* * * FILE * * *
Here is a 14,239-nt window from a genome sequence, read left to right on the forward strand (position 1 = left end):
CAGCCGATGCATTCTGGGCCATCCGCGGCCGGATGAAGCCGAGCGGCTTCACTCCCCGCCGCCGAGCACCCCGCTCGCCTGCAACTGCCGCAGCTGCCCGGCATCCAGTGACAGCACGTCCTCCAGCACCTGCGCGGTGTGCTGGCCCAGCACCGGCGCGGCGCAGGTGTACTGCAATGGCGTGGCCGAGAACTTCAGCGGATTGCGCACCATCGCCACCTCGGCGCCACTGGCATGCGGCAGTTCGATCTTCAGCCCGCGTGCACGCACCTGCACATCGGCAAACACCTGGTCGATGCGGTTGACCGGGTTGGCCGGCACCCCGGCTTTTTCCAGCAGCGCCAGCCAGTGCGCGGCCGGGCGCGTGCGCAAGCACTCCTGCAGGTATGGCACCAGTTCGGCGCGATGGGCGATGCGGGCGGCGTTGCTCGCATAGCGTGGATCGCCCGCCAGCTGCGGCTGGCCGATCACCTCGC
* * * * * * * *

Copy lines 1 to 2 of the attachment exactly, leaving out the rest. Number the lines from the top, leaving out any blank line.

Here is a 14,239-nt window from a genome sequence, read left to right on the forward strand (position 1 = left end):
CAGCCGATGCATTCTGGGCCATCCGCGGCCGGATGAAGCCGAGCGGCTTCACTCCCCGCCGCCGAGCACCCCGCTCGCCTGCAACTGCCGCAGCTGCCCGGCATCCAGTGACAGCACGTCCTCCAGCACCTGCGCGGTGTGCTGGCCCAGCACCGGCGCGGCGCAGGTGTACTGCAATGGCGTGGCCGAGAACTTCAGCGGATTGCGCACCATCGCCACCTCGGCGCCACTGGCATGCGGCAGTTCGATCTTCAGCCCGCGTGCACGCACCTGCACATCGGCAAACACCTGGTCGATGCGGTTGACCGGGTTGGCCGGCACCCCGGCTTTTTCCAGCAGCGCCAGCCAGTGCGCGGCCGGGCGCGTGCGCAAGCACTCCTGCAGGTATGGCACCAGTTCGGCGCGATGGGCGATGCGGGCGGCGTTGCTCGCATAGCGTGGATCGCCCGCCAGCTGCGGCTGGCCGATCACCTCGC